A move away from products to services in information and communication technology (ICT) can have a positive effect...
on sustainable development according to a new survey by the Forum for the Future.
The sustainable development charity that works in partnership with leading organisations in business and the public sector says that ICT can help to reduce the environmental footprint of what firms do.
It says that the ICT industry, and by extension users, are at a crossroads: developing and applying ICT badly could add to the world’s problems by devouring energy and accelerating climate change, worsen and increasing pollution and resource use by encouraging ever more frenetic consumerism.
In contrast, by the correct application of ICT well, the rewards could be enormous. These are identified as helping to enhance creativity and innovation to solve problems, build communities, give more people access to goods and services and use precious resources much more efficiently.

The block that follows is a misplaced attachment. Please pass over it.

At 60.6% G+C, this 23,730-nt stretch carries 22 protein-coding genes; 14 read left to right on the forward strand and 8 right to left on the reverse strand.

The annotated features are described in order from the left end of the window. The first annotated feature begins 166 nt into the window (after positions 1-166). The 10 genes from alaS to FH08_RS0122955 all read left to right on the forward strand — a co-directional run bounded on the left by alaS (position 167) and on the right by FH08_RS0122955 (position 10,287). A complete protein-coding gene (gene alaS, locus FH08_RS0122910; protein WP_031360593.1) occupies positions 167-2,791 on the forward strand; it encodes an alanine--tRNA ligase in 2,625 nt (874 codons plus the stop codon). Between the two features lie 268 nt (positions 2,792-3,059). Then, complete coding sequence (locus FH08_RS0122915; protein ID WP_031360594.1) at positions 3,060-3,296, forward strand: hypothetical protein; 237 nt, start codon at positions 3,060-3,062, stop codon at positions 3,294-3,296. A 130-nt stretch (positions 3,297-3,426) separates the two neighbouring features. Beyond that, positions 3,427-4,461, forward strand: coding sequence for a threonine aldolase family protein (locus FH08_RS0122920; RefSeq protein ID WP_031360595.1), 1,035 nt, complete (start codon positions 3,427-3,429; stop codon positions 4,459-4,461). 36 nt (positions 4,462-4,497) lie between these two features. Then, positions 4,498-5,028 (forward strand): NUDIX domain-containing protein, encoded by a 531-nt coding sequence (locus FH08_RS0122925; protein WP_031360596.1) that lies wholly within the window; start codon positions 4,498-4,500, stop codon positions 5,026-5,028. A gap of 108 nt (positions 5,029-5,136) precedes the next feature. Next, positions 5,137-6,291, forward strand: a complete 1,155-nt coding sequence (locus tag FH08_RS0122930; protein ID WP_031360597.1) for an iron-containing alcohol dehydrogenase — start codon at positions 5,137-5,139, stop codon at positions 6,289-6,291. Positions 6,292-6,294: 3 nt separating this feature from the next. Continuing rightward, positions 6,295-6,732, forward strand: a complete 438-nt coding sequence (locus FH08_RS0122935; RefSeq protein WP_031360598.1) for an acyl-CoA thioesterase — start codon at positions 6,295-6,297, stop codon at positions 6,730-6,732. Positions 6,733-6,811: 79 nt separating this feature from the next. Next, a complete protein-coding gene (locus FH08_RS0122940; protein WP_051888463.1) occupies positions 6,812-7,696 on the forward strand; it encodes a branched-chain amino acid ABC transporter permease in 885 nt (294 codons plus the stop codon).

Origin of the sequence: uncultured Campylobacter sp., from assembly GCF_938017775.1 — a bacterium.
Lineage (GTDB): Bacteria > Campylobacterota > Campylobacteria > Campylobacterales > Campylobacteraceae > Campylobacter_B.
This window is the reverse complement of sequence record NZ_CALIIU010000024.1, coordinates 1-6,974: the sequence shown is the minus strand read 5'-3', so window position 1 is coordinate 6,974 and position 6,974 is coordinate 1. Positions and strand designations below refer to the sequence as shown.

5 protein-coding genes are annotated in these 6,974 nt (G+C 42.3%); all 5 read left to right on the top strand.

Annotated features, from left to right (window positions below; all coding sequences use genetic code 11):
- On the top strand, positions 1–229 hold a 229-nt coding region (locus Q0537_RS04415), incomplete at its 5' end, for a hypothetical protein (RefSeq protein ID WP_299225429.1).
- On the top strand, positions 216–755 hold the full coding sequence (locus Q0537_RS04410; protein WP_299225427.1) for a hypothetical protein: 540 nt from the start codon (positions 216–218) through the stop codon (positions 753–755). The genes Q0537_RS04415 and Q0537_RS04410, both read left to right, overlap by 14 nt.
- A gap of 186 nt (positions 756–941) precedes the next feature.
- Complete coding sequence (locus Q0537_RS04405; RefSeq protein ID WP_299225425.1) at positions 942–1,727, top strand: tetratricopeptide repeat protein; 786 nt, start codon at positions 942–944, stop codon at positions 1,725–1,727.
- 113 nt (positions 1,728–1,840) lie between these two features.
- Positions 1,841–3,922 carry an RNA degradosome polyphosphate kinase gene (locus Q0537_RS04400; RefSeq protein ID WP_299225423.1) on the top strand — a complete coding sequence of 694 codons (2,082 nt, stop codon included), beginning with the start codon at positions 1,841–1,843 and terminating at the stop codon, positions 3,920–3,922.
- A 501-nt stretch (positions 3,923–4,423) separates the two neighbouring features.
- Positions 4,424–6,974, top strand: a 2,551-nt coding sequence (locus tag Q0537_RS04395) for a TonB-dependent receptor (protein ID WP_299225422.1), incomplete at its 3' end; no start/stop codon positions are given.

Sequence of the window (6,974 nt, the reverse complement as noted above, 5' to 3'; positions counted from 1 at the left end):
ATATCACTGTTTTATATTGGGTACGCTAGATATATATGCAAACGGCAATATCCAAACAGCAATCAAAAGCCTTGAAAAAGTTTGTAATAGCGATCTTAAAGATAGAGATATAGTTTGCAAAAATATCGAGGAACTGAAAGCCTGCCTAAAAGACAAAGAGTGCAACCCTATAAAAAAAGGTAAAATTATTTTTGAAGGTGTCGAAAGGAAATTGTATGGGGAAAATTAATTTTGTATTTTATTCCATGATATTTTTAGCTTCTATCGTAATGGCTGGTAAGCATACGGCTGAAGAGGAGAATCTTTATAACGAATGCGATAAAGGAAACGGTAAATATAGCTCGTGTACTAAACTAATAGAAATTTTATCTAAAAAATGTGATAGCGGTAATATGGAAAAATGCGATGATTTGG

Even though the Forum for the Future accepts that the sustainability challenges facing ICT businesses are complex, the complexity should not prevent the ICT industry from dealing with the issues and so reaping maximum benefit. It adds that sustainability leadership is necessary if the benefits are to extend right across the whole ICT industry.
Above all, Forum for the Future sees the application of new technologies as an opportunity to address sustainability challenges creatively and advocates’ that making ICT more efficient will enable people to do more with less.
Further more it advises firms to rent the use of PCs rather than buy one and if bought, replacing the PCs after four years instead of two, thus reducing the environmental impact of making products. In addition it says if PCs are then subsequently shred, the impact will be halved again, effectively reducing the impact from making one PC by 75%.
In essence, it says that firms need to move away from a business model that is based on products and things and towards business models based on services.